Techdirt reports on an intriguing case that while on it's own may not seem that far reaching, the implications of this legal decision may well shape the future media landscape (see below)
Flying J is a truck stop operator.
They have been paying for a license to show TV content.
They have since begun skipping their broadcasted ads and inserting their own.
Their argument is: time skipping is legal! It is our right to turn off the screens during ads, or to show our own ad streams in place of the content if we so desire!
Content owners are bringing them to court for copyright infringement.
If I can legally skip ads or turn off the tv whenever ads are shown, why can't I insert my own?
In the first model the content owners ads are not shown, in the second their ads are likewise missing. Where is their loss?
You could even take the argument one step further and say that if Flying J employees turned off the TV whenever commercials were on (or, more realistically, changed the channel), it would still be perfectly legal. The only thing that seems to have somehow made this illegal is the introduction of the automated device, which doesn't even do anything to the broadcasters' content (which, again, has already been paid for). It's just blocking third party content, but that third party isn't a part of the case. So it's difficult to see how this is copyright infringement at all. Instead, it sounds a lot more like felony interference of a business model masquerading as copyright infringement.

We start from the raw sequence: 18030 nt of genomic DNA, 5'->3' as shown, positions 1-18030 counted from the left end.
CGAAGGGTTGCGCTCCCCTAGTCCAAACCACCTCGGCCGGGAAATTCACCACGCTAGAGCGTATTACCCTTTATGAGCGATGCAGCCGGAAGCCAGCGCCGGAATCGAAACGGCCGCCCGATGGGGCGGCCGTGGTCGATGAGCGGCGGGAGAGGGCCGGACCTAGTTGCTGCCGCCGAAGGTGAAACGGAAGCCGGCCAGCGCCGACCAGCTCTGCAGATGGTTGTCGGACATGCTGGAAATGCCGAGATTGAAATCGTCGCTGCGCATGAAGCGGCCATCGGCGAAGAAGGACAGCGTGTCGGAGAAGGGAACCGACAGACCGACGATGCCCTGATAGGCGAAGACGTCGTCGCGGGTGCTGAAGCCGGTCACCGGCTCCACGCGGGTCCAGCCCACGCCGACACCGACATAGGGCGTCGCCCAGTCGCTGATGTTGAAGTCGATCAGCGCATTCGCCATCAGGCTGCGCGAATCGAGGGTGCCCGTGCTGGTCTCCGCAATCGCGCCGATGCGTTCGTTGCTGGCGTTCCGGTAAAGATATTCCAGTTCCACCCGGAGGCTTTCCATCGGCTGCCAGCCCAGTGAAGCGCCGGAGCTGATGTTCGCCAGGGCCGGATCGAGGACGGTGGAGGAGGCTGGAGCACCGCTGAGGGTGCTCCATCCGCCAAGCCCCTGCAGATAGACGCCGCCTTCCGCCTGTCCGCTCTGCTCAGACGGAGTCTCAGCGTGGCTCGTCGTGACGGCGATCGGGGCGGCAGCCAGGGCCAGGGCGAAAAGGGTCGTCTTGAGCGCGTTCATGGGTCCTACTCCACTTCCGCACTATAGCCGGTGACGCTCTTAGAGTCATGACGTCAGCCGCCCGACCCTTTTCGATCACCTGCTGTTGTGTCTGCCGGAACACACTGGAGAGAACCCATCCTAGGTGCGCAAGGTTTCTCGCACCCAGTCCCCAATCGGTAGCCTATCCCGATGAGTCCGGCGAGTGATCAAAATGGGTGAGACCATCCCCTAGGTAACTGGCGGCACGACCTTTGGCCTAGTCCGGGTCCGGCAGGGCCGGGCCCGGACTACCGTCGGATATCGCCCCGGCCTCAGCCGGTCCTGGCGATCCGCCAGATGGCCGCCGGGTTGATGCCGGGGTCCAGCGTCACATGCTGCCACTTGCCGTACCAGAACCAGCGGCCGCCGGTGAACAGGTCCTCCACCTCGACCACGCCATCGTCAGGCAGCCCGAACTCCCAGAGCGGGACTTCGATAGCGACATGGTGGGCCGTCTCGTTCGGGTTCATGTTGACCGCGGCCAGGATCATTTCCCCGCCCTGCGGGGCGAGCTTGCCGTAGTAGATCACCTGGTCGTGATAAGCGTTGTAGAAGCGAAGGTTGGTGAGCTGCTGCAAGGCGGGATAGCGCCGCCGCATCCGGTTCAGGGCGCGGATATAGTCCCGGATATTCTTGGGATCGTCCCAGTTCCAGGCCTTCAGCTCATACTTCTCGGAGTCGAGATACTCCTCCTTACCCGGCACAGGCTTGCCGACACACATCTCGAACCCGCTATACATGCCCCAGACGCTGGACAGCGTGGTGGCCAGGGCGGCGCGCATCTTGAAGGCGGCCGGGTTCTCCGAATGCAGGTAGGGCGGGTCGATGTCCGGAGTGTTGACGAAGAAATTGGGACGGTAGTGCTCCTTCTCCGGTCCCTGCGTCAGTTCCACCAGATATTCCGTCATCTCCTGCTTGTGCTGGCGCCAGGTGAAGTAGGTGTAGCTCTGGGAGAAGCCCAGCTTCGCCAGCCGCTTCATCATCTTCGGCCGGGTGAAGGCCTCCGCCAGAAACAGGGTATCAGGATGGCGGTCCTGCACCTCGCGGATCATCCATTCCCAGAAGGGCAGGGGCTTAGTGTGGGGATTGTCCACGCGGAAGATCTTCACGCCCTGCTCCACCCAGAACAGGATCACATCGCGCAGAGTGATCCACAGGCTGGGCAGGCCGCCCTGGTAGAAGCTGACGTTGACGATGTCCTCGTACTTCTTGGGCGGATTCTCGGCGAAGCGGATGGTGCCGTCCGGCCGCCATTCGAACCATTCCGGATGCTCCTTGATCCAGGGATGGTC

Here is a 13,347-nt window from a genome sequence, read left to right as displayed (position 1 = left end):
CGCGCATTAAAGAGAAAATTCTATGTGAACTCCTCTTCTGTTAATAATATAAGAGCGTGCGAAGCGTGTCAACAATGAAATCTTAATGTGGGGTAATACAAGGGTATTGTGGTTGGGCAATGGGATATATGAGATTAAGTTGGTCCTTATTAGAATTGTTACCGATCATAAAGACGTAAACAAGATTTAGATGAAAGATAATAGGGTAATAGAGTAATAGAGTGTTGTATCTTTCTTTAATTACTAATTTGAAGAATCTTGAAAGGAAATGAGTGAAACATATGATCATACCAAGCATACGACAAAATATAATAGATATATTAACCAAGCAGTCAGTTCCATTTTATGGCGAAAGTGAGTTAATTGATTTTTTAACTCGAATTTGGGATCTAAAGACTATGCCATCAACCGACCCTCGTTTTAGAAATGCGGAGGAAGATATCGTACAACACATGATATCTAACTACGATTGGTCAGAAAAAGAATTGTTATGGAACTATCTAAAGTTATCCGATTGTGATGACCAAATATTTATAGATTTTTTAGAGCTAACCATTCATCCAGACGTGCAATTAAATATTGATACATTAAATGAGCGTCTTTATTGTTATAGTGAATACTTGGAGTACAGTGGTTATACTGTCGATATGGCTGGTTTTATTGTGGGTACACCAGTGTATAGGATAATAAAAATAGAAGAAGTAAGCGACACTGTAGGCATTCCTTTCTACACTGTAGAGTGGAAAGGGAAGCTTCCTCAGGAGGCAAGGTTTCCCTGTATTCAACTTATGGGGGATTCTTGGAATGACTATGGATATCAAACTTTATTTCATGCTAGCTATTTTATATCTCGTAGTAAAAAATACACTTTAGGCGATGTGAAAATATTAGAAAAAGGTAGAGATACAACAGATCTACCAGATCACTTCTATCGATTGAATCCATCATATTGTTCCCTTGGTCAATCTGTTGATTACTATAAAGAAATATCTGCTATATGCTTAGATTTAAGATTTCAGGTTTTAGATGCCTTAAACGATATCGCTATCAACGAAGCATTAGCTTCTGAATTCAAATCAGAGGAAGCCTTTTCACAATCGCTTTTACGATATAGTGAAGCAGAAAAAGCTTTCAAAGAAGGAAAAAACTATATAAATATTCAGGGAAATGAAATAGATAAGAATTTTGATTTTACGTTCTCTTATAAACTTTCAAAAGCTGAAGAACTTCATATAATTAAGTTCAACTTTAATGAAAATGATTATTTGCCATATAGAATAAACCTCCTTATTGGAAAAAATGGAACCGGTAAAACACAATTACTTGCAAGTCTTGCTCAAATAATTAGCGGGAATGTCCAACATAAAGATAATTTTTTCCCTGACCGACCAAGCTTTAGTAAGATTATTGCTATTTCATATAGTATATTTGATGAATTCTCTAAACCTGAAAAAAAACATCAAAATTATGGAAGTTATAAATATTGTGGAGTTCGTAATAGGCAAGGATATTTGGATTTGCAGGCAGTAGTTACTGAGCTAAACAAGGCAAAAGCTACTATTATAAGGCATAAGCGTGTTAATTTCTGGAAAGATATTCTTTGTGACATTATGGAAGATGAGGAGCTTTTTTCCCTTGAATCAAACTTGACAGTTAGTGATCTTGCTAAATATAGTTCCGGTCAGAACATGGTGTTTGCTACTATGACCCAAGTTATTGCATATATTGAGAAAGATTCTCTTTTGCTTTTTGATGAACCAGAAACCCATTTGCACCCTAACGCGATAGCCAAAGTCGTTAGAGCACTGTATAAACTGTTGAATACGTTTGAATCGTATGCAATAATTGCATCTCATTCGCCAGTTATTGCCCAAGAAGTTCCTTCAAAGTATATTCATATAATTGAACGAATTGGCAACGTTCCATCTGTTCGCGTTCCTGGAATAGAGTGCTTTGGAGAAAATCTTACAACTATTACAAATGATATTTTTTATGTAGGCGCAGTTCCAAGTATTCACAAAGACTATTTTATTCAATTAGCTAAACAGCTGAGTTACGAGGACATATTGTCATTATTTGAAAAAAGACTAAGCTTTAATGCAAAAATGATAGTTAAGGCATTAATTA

I would like to believe that the content owners are correct. When you license a TV stream, you are licensing the right to display the stream. If you want to edit the stream, that is your right. If you want to show other content on the same television streams, that is your right. However, to insert your own ads - to directly monetize their content - without a contract or clause allowing such behavior, should be a violation of copyright law and the licensing agreement.
The Implications for the Future Landscape
Perhaps the most important trend here is not the case itself, but the implications therein. If Flying J wins, what's to stop Tivo from offering a free Tivo to every home in America - one that will timeshift and skip ad breaks in the television content, replacing them with fewer but targeted ads? Think about it: replace a 3 minute commercial break with a 45 second break containing three targeted fifteen second ads and you've created serious equity! This should be enough to offset the cost of the hardware, and could put a significant dent in network viewership!
I'm not a legal expert, I'm just trying to figure out where we need to draw the line. And hey, what if there is no line? How will this change the media landscape as we now know it?